Published on Academy of American Poets (https://poets.org)


The Knight and the Lady

  There's in the Vest a city pleasant
    To vich King Bladud gev his name,
  And in that city there's a Crescent
    Vere dwelt a noble knight of fame.

  Although that galliant knight is oldish,
    Although Sir John as gray, gray air,
  Hage has not made his busum coldish,
    His Art still beats tewodds the Fair!

  'Twas two years sins, this knight so splendid,
    Peraps fateagued with Bath's routines,
  To Paris towne his phootsteps bended
    In sutch of gayer folks and seans.

  His and was free, his means was easy,
    A nobler, finer gent than he
  Ne'er drove about the Shons-Eleesy,
    Or paced the Roo de Rivolee.

  A brougham and pair Sir John prowided,
    In which abroad he loved to ride;
  But ar! he most of all enjyed it,
    When some one helse was sittin' inside!

  That "some one helse" a lovely dame was
    Dear ladies you will heasy tell—
  Countess Grabrowski her sweet name was,
    A noble title, ard to spell.

  This faymus Countess ad a daughter
    Of lovely form and tender art;
  A nobleman in marridge sought her,
    By name the Baron of Saint Bart.

  Their pashn touched the noble Sir John,
    It was so pewer and profound;
  Lady Grabrowski he did urge on
    With Hyming's wreeth their loves to crownd.

  "O, come to Bath, to Lansdowne Crescent,"
    Says kind Sir John, "and live with me;
  The living there's uncommon pleasant—
    I'm sure you'll find the hair agree.

  "O, come to Bath, my fair Grabrowski,
    And bring your charming girl," sezee;
  "The Barring here shall have the ouse-key,
    Vith breakfast, dinner, lunch, and tea.

  "And when they've passed an appy winter,
    Their opes and loves no more we'll bar;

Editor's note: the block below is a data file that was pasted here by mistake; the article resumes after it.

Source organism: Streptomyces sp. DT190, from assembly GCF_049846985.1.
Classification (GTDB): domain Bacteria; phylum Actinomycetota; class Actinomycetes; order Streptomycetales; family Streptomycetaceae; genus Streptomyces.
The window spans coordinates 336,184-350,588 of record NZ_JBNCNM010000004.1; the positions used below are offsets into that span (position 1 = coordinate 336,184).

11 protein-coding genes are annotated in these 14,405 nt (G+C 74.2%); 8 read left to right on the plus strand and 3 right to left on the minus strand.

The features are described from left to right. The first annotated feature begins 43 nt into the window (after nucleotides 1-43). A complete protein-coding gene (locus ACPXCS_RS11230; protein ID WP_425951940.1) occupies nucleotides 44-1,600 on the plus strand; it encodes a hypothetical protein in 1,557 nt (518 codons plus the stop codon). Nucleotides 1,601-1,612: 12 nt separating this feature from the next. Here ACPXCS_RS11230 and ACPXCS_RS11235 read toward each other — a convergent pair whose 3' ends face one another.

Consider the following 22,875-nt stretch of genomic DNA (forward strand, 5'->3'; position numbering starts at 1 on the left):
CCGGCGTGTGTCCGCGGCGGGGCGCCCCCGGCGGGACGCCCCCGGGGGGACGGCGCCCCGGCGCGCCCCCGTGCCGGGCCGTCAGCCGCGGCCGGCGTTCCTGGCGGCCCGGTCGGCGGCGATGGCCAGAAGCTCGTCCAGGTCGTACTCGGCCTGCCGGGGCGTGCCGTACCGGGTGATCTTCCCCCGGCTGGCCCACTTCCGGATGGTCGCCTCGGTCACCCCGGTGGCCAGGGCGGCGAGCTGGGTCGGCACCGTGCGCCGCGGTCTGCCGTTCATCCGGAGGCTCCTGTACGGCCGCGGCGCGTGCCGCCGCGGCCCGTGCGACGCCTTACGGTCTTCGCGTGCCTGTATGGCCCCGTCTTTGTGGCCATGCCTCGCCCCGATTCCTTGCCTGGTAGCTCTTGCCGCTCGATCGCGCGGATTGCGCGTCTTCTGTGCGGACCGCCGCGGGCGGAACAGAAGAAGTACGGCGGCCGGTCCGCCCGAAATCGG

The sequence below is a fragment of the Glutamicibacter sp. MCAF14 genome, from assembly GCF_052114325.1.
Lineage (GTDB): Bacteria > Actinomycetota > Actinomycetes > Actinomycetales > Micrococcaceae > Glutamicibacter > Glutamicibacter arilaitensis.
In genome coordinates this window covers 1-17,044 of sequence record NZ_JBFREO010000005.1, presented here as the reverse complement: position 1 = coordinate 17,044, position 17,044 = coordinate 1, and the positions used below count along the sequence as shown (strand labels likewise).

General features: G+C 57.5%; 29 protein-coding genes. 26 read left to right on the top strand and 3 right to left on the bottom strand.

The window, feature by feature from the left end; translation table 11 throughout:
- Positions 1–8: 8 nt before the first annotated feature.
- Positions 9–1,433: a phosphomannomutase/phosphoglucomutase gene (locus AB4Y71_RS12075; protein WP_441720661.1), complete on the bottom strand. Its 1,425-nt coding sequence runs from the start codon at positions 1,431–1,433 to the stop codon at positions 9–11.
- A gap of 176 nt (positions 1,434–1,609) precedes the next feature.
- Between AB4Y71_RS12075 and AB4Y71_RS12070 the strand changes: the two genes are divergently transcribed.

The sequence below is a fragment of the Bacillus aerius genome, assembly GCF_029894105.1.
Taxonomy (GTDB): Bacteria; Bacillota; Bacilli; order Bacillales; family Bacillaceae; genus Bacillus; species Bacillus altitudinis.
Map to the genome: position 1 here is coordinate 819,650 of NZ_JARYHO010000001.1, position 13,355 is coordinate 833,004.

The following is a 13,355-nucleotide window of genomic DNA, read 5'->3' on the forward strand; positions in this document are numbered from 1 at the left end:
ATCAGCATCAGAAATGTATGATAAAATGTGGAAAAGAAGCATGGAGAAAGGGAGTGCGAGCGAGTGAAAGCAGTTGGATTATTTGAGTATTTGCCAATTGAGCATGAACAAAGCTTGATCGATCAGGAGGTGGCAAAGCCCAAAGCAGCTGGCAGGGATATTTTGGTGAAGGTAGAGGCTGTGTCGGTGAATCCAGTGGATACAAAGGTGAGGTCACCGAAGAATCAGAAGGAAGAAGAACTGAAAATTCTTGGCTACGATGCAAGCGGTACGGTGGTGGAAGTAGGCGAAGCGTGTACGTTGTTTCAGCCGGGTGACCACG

The marridge-vow they'll enter inter,
    And I at church will be their Par."

  To Bath they went to Lansdowne Crescent,
    Where good Sir John he did provide
  No end of teas and balls incessant,
    And hosses both to drive and ride.

  He was so Ospitably busy,
    When Miss was late, he'd make so bold
  Upstairs to call out, "Missy, Missy,
    Come down, the coffy's getting cold!"

  But O! 'tis sadd to think such bounties
    Should meet with such return as this;
  O Barring of Saint Bart, O Countess
    Grabrowski, and O cruel Miss!

  He married you at Bath's fair Habby,
    Saint Bart he treated like a son—
  And wasn't it uncommon shabby
    To do what you have went and done!

  My trembling And amost refewses
    To write the charge which Sir John swore,
  Of which the Countess he ecuses,
    Her daughter and her son-in-lore.

  My Mews quite blushes as she sings of
    The fatle charge which now I quote:
  He says Miss took his two best rings off,
    And pawned 'em for a tenpun note.

  "Is this the child of honest parince,
    To make away with folks' best things?
  Is this, pray, like the wives of Barrins,
    To go and prig a gentleman's rings?"

  Thus thought Sir John, by anger wrought on,
    And to rewenge his injured cause,
  He brought them hup to Mr. Broughton,
    Last Vensday veek as ever waws.

  If guiltless, how she have been slandered!
    If guilty, wengeance will not fail:
  Meanwhile the lady is remanded
    And gev three hundred pouns in bail.

Credit


This poem is in the public domain. 

About this Poem


From Ballads and Songs (London: Cassell and Company, 1896).

 

Author


William Makepeace Thackeray

William Makepeace Thackeray, born July 18, 1811, was an English writer best known for his novels, particularly The History of Henry Esmond, Esq. (The Mershon Company Publishers, 1852) and Vanity Fair (Bradbury and Evans, 1848). While in school, Thackeray began writing poems, which he published in a number of magazines, chiefly Fraser and Punch. He died on December 24, 1863.

Date Published: 2018-07-12

Source URL: https://poets.org/poem/knight-and-lady